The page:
Types of Sexual Violence

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Sexual violence refers to any sexual act or attempt to obtain a sexual favor using coercion in any setting. This includes sexual activity when consent is not obtained or freely given, and it also includes words and actions of a sexual nature against a person’s will.

The spectrum of sexual violence includes all types of unwanted sexual contact, from catcalling to rape. The problem is prevalent all over the world—not just in the U.S.

The WHO reports that internationally, 7% of women have suffered non-partner sexual assault at some point in their lives. Also, more than 1 in 3 women and 1 in 4 men have experienced sexual violence involving physical contact.

Young people are the most likely to experience sexual harassment. Stop Street Harassment reports that 57% of female victims and 42% of male victims experienced harassment before the age of 17.

Sexual harassment

Sexual harassment consists of unwelcome sexual advances, requests for sexual favors, and other verbal or physical conduct of a sexual nature. A few examples of sexual harassment include:

  • Comments or jokes about sex or private body parts
  • Using sex- or gender-related name-calling
  • Sharing letters, notes, emails, IMs, or online postings that talk about sex
  • Comments about sexuality, sexual development, or gender identity
  • Harassing anyone for not conforming to social gender norms
  • Touching someone’s private body parts in a sexual way
  • Pulling at clothing so that others can see or touch a part of someone else’s body
  • Physically blocking someone who is trying to get away from sexual harassment

According to a recent study, 81% of women and 43% of men reported experiencing some form of sexual harassment or assault in their lifetime. The most common form of sexual harassment experienced was verbal, followed by being sexually touched in an unwelcome way.

Sexual Assault

sexual harassment

While harassment may include touching, verbal comments, and other advances that make someone feel uncomfortable, sexual assault is a more severe type of sexual violence. Anyone can be a perpetrator of sexual assault, including strangers, an intimate partner, or someone else the victim knows.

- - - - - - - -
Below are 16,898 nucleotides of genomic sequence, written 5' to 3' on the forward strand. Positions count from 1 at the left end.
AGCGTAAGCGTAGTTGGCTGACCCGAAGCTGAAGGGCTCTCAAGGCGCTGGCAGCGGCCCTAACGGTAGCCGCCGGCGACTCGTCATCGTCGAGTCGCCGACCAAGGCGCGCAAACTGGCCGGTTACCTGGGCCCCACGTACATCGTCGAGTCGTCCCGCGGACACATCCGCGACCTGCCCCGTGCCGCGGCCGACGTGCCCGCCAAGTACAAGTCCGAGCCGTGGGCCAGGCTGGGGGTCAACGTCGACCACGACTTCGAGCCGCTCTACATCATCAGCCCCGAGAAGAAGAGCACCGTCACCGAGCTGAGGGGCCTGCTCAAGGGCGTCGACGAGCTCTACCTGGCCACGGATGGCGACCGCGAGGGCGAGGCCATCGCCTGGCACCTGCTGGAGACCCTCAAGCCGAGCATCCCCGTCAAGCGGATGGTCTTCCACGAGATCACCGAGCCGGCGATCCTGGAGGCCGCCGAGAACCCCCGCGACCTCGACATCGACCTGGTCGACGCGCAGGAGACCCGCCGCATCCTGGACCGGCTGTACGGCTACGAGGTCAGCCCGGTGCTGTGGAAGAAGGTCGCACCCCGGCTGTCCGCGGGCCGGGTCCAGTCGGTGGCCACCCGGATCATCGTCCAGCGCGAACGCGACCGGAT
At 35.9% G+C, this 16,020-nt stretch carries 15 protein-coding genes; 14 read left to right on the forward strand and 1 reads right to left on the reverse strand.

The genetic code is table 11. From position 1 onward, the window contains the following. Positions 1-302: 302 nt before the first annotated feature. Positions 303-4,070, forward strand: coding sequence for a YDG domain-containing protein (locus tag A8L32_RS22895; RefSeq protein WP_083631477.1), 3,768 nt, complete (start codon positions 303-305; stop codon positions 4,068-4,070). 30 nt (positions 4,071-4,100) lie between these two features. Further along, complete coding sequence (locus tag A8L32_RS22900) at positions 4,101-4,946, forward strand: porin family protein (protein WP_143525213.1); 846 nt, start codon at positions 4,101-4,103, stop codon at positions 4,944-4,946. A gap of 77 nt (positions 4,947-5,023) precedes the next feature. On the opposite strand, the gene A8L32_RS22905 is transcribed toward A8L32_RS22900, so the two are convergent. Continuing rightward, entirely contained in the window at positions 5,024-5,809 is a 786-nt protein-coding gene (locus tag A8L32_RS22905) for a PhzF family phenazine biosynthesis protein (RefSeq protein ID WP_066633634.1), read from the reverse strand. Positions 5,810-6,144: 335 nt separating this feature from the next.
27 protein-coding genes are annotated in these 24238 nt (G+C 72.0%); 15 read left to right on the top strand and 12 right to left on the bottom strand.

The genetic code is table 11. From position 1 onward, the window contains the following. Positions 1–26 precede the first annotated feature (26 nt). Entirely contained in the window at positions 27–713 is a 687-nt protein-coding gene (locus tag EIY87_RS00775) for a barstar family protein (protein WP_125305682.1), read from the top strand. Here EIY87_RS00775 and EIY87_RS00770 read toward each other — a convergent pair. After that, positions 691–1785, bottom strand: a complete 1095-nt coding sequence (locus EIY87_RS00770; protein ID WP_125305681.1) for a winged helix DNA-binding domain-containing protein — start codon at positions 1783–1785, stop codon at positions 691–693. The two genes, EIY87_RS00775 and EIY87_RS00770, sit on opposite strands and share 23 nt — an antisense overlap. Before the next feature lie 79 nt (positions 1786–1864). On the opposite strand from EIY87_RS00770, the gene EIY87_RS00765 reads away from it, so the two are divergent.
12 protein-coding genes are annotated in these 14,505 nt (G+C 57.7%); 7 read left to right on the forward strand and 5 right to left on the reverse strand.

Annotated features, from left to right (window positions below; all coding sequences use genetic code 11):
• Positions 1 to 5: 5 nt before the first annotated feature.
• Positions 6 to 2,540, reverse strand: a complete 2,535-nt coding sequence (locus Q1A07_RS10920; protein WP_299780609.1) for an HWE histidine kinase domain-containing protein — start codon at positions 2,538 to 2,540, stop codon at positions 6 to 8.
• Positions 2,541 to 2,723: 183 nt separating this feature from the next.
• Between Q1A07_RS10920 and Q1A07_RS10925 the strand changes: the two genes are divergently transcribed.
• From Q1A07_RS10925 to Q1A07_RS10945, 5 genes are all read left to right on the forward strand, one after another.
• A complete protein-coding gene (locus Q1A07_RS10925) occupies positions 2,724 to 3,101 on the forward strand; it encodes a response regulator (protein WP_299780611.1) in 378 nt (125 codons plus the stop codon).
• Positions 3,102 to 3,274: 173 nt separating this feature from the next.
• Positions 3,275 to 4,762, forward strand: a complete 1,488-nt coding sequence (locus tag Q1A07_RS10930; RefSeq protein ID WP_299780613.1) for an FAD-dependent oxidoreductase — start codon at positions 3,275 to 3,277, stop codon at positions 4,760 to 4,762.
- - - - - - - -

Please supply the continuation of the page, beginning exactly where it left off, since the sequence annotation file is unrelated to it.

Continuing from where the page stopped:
Examples of sexual assault include:

  • Rape
  • Child sexual assault and incest
  • Assault by a spouse or partner
  • Unwanted sexual contact or touching
  • Sexual exploitation and trafficking
  • Exposing someone’s genitals or naked body to others without consent
  • Watching someone engage in private acts without their knowledge or permission

Studies show that nearly one in five women in the United States has experienced rape or attempted rape at some point in their lives. Of those who reported rape, nearly 1 in 3 victims experienced it for the first time between the ages of 11 and 17.

sexual harassment

Men Are Also Victims of Sexual Violence

While women experience the highest level of sexual violence, boys and men can be victims as well. Studies have found that nearly 1 in 13 boys experience sexual abuse at some point in childhood. In the United States, almost one in 71 men have experienced rape or attempted rape.

Of those who experienced sexual abuse, 74% of those sexually assaulted were victimized by someone they knew well. One-fifth of those cases were committed by a family member.

Child Sexual Abuse

Child sexual abuse in school is a significant yet preventable adverse childhood experience and public health problem. It refers to the involvement of a child in sexual activity that violates the laws.

In many states, children under the age of 18 are not able to legally give consent to sexual activity. They are considered to not have the ability to give informed consent and are not developmentally prepared for sexual activity.

Examples of child sexual abuse include:

  • Touching a child’s genitals for sexual pleasure
  • Forcing a child to touch someone else’s genitals
  • Putting objects or body parts inside the child’s genitals
  • Exposing a child to pornography
  • Encouraging a child to perform sexual acts
  • Performing sexual acts in a child’s presence
  • Photographing a child in sexual poses
  • Watching a child undress or use the bathroom
  • Using technology to make sexual overtures or expose a child

Approximately 91% of child sexual abuse is perpetrated by someone the child or child’s family knows.

Rape

The Department of Justice defines rape as “the penetration, no matter how slight, of the vagina or anus with any body part or object, or oral penetration by a sex organ of another person, without the consent of the victim.”

While this is the federal definition, each state has its own definition. Nursing home sexual assault and abuse is also another type of sexual violence that is often underreported.